Managing and providing a continuum of care for patients with complex health care needs at a large academic medical center like UK HealthCare can be very complex when providers from multiple specialties and subspecialties are needed for tests, treatment and patient education.
UK HealthCare is at the forefront of a growing trend among U.S. hospitals to employ hospitalists, with more than 50,000 hospitalists now working in the U.S. Hospital medicine is the fastest growing specialty in the history of American medicine.
Five days before Christmas, University of Kentucky researcher Ying Liang, MD, PhD, received what she described as the best gift ever: a letter of notification that she received a prestigious R01 grant, totaling $1.88 million over five years, from the National Institutes of Health. Not only was it her first such award, she scored at the second percentile, an uncommonly high score indicating that her proposal was nearly flawless.
A glimpse of her CV and her obvious passion for research render the award somewhat less surprising.
Darrell Raikes waved sleepily to his wife as they wheeled him down to the operating room for a routine knee replacement last May.
He woke up in the Critical Care Unit four weeks later.
Darrel had an adverse reaction to his anesthesia and began bleeding into his lungs post-operatively. Dr.
Dr. Barbara Phillips, professor of pulmonary, critical care and sleep medicine in the Department of Internal Medicine at the University of Kentucky, was elected the 78th president of The American College of Chest Physicians (CHEST) effective Nov. 1, 2015.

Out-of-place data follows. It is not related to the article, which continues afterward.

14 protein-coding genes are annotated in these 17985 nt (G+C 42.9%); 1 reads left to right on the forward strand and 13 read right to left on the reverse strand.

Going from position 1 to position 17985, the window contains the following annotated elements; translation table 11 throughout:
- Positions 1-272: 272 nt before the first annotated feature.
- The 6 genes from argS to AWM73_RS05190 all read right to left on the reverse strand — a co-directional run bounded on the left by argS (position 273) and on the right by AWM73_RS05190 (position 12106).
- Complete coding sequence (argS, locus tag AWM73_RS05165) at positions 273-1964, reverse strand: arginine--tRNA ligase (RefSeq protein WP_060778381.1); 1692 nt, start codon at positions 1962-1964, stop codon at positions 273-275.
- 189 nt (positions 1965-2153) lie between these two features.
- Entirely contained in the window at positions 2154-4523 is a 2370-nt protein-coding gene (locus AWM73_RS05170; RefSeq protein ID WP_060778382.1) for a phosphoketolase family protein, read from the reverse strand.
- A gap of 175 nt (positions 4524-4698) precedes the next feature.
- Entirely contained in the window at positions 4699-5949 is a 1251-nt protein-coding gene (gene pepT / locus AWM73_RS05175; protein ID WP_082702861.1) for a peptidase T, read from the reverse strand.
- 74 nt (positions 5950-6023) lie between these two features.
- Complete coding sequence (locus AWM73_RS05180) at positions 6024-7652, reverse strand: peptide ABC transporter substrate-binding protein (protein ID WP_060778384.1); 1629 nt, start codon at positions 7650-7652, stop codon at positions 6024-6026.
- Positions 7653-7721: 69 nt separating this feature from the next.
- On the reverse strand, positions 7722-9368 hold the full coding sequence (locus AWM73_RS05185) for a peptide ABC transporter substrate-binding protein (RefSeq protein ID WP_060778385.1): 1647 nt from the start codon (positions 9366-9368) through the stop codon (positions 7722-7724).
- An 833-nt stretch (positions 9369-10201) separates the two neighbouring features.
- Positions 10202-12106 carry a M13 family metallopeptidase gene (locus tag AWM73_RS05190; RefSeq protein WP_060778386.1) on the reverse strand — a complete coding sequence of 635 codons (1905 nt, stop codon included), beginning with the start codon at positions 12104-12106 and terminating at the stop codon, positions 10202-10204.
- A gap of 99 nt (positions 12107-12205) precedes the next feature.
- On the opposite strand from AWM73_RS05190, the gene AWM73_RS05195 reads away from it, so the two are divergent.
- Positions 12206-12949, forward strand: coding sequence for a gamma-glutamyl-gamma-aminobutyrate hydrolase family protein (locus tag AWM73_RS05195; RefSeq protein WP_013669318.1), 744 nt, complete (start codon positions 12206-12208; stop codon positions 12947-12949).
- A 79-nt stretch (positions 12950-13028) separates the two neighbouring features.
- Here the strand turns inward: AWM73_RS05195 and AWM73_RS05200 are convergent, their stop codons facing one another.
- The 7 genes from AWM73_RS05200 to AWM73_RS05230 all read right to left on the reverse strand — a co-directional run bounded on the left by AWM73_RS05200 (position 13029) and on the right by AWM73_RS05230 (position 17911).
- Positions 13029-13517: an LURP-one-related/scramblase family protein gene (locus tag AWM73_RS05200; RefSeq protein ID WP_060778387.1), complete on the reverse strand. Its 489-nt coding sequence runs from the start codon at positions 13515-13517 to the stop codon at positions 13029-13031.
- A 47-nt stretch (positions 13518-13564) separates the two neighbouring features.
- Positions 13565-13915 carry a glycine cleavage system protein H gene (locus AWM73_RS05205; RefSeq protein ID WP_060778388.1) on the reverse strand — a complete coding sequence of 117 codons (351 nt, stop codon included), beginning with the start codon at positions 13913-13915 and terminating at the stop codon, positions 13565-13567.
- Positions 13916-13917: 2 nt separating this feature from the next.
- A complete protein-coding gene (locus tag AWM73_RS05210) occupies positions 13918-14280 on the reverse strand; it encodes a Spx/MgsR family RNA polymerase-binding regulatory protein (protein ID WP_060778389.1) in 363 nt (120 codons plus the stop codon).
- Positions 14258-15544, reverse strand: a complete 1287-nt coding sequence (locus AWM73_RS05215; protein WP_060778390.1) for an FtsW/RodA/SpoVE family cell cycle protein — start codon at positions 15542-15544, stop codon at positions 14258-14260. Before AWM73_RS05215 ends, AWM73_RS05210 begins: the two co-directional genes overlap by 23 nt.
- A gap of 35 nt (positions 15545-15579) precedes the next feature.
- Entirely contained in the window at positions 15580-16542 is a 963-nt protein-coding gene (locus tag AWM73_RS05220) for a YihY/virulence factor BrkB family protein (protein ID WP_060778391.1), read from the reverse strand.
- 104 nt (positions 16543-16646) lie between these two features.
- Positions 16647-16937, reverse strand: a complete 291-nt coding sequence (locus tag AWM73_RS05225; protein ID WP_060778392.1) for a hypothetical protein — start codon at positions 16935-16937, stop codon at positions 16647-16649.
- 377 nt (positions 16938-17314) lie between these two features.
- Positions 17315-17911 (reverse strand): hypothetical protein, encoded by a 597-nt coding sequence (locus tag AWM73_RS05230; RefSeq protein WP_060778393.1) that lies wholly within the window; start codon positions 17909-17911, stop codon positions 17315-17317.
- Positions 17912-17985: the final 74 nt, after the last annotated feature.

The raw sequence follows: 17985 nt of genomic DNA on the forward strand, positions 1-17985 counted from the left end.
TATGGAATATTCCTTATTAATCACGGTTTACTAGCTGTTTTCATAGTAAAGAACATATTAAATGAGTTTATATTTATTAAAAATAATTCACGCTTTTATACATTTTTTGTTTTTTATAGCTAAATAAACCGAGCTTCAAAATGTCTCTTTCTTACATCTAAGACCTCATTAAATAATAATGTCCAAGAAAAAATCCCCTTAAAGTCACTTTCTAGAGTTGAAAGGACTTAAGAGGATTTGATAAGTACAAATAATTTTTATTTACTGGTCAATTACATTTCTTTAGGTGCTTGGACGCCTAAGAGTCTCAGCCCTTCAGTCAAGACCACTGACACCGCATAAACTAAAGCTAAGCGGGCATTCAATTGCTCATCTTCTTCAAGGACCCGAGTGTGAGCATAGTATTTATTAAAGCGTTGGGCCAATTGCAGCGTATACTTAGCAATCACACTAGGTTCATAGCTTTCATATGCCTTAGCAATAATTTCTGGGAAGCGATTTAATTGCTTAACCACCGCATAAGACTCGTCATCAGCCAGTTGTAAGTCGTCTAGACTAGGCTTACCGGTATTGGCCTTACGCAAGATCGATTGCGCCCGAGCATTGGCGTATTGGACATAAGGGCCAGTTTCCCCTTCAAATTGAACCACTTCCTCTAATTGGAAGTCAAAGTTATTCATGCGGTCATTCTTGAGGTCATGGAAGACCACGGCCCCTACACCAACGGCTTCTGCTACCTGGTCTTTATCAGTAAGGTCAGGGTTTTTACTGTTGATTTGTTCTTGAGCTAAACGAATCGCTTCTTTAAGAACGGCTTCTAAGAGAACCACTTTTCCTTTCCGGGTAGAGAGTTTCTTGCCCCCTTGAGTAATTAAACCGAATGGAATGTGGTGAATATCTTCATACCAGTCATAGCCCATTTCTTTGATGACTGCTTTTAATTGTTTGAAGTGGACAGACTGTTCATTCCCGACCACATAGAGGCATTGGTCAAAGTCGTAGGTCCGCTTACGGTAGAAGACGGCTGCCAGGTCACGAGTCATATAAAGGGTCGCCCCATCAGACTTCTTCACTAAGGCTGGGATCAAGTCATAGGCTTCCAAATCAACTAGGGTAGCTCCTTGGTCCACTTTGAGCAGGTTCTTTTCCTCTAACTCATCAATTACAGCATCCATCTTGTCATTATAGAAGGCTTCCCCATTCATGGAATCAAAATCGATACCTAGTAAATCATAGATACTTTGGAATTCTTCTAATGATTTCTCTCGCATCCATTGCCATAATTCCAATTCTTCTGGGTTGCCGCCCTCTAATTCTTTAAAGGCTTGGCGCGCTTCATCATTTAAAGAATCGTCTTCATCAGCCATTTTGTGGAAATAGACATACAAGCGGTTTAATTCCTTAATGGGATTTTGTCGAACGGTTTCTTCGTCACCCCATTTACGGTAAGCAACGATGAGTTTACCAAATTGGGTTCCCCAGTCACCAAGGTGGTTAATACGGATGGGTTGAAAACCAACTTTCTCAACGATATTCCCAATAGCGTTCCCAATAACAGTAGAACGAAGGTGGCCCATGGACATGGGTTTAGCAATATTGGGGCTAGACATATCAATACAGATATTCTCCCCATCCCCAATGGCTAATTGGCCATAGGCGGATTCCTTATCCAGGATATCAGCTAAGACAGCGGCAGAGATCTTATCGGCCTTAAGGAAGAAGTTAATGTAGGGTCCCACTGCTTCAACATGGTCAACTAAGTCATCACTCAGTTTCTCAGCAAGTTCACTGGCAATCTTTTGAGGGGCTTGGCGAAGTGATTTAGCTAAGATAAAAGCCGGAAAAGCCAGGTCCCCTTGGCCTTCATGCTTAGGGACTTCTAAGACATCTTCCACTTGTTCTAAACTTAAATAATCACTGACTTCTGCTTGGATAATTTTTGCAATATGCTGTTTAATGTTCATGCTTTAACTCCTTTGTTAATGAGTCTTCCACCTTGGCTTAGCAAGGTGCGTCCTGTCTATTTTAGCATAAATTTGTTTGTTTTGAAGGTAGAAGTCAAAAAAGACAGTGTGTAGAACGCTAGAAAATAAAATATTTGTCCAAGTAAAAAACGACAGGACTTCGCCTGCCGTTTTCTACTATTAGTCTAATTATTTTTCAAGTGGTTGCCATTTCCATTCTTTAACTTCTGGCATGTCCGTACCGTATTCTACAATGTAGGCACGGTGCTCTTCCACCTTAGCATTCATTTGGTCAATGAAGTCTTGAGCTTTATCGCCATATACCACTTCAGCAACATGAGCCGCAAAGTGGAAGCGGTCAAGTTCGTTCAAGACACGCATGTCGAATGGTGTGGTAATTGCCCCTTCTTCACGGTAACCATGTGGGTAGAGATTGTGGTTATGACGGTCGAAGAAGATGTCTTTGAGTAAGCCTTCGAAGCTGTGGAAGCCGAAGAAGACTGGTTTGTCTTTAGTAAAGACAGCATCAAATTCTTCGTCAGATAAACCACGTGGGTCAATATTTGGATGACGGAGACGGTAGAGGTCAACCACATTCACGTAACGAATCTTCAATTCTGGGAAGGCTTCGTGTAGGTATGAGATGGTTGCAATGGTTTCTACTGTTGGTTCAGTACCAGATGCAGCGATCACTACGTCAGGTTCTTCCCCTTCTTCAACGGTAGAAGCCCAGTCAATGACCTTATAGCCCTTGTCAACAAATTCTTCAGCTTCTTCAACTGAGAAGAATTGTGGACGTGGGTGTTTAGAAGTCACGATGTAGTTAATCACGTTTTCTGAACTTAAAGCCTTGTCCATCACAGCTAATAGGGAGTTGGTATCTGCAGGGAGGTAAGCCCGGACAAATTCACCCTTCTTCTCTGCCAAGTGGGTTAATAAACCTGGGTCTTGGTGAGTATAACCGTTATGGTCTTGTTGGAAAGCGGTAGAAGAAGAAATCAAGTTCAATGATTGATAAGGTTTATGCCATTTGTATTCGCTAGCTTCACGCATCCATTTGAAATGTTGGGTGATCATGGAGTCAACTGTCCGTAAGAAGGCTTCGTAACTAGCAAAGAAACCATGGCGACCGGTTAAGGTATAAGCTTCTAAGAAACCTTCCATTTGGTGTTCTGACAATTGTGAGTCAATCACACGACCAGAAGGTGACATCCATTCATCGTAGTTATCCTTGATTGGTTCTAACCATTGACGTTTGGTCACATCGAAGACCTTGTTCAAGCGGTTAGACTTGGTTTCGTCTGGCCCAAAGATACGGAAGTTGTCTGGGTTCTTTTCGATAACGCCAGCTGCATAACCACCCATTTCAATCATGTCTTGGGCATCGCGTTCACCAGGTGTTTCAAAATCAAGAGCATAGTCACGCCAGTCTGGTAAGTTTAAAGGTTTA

Phillips previously served as president-elect in 2014. In 1982, she became an active member of CHEST, and in 1983 advanced to Fellow. She served as editor of CHEST SEEK Sleep Medicine, working on the second, third and fourth editions. Phillips also served as Regent-at-Large for the American College of Chest Physicians for eight years.
Through his Ironcology fundraising organization, University of Kentucky Markey Cancer Center oncologist and local triathlete Dr. Jonathan Feddock is partnering with the Markey Cancer Foundation to host "The Healthiest Weekend in Lexington," a two-day event June 12-13 that will focus on community engagement, cancer awareness, and promoting a healthy lifestyle while raising funds for cancer care at Markey.
The weekend includes the first-ever “Survive the Night Triathlon,” an overnight team relay that covers 140.7 combined miles of swimming, biking and running. The triathlon begins at 7 p.m.
What if a failed leukemia drug could reduce the risk of Alzheimer’s disease? A team at the University of Kentucky recently led an effort to investigate this hypothesis. Their results were published today in the journal, Human Molecular Genetics.
The UK researchers, led by Steve Estus at the Sanders-Brown Center on Aging, study a genetic variant in a gene called CD33 that reduces the risk of Alzheimer’s disease. The Estus group recently published findings suggesting that this variant promotes production of a truncated form of the CD33 protein that lacks a putative functional domain.
It wasn't so long ago that the only imaging available to physicians was an X-ray. How times have changed.
The term "imaging" now applies to any number of procedures, including MRI, CT scans, sonography, and echocardiography, all of which help physicians diagnose patient illnesses non-invasively.
As director of the echocardiography lab at the University of Kentucky's Gill Heart Institute, Dr. Mikel Smith excels at the latter. "We like to joke that we take pictures for a living," Dr. Smith says of himself and his team.